Common cancer treatments include surgery, chemotherapy and radiation therapy. Chemotherapy and radiation therapy are always applied before or after surgical removal of a tumor, or applied to cancer patients when surgery cannot be performed. Not only will they attack tumor cells, chemotherapy or radiation therapy will also damage normal cells at the same time, which increases risks for other diseases. A recent report in the journal Circulation said that breast cancer treatments can raise risk of heart disease. It has been noticed that “breast cancer survivors who are 65 and older and were treated for their cancer are more likely to die of cardiovascular problems than breast cancer.” The possible cardiovascular consequences of breast cancer treatments may not be new to oncologists, but new cancer treatments have complex side effects which may not fully understood as they work differently from conventional cancer treatments. For example, the newly-developed cancer treatment, immunotherapy, stimulates the patient’s immune system to attack tumors, but sometimes the surging immune response can overshoot its target and attack healthy tissues and organs.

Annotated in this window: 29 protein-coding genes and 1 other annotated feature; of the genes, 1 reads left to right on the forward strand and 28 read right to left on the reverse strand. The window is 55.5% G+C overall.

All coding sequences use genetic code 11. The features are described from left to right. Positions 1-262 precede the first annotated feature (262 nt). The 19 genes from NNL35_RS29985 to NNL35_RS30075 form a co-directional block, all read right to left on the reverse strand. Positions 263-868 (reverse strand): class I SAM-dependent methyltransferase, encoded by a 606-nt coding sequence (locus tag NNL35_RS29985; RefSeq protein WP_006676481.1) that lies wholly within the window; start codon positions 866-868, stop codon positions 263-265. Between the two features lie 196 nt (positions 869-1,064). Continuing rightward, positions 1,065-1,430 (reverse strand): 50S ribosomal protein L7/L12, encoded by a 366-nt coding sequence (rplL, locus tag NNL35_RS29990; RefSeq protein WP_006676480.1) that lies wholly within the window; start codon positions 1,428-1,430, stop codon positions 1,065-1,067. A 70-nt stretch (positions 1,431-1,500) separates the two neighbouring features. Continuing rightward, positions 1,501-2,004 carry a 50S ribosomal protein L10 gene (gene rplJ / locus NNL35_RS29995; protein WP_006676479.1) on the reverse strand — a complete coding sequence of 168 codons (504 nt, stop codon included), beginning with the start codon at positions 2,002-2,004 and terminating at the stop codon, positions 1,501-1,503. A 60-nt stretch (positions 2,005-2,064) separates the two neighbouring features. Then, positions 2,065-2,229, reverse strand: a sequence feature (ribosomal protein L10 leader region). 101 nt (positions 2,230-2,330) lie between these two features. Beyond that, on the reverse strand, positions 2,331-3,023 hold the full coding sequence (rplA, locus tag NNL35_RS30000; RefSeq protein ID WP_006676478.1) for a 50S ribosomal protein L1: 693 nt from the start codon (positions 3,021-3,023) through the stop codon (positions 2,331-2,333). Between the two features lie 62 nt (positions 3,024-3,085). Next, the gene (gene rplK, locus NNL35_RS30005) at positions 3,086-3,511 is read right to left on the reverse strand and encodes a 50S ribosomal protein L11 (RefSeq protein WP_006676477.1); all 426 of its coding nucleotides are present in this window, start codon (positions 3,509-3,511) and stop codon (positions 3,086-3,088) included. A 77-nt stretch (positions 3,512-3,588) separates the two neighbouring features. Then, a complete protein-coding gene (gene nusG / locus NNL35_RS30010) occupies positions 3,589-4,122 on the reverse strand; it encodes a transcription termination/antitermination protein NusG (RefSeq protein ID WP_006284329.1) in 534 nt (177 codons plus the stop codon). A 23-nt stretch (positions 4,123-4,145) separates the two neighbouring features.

It is not a good idea to stop cancer treatment due to side effects, as saving ones life from a dangerous cancer is critical. But for this double-edged sword, how to make one edge blunt while keeping the other edge sharp? This requires surgeons and oncologists to work together to make a personalized treatment plan. As suggested by Dr. Deanna Attai, a breast surgeon at the University of California at Los Angeles, the patients with less-aggressive tumor may skip chemotherapy based on the test results on the cancer’s risk of recurrence. In addition, adopting different ways to deliver chemo drugs and developing more-targeted radiation can reduce the risks of cardiac damage for breast cancer patients.

It is not solely a doctor’s responsibility to monitor the side effects of cancer treatments, patients also need to be aware of what types of treatments and what the possible side effects are. Wrong treatments of side effects can aggravate symptoms, which may lead to severe problems. The new emerging immunotherapy presents a big challenge to the health care system as the side effects are not thoroughly understood. Doctors’ organizations and nonprofit groups are joining information campaigns to narrow the knowledge gap on immunotherapy, which will help patients better understand procedures of cancer treatment and manage any side effect if it occurs.

(Laurie McGinley, The Washington Post)

 

Drug development

Racing to replace opioids, biopharma is betting on pain drugs with a checkered past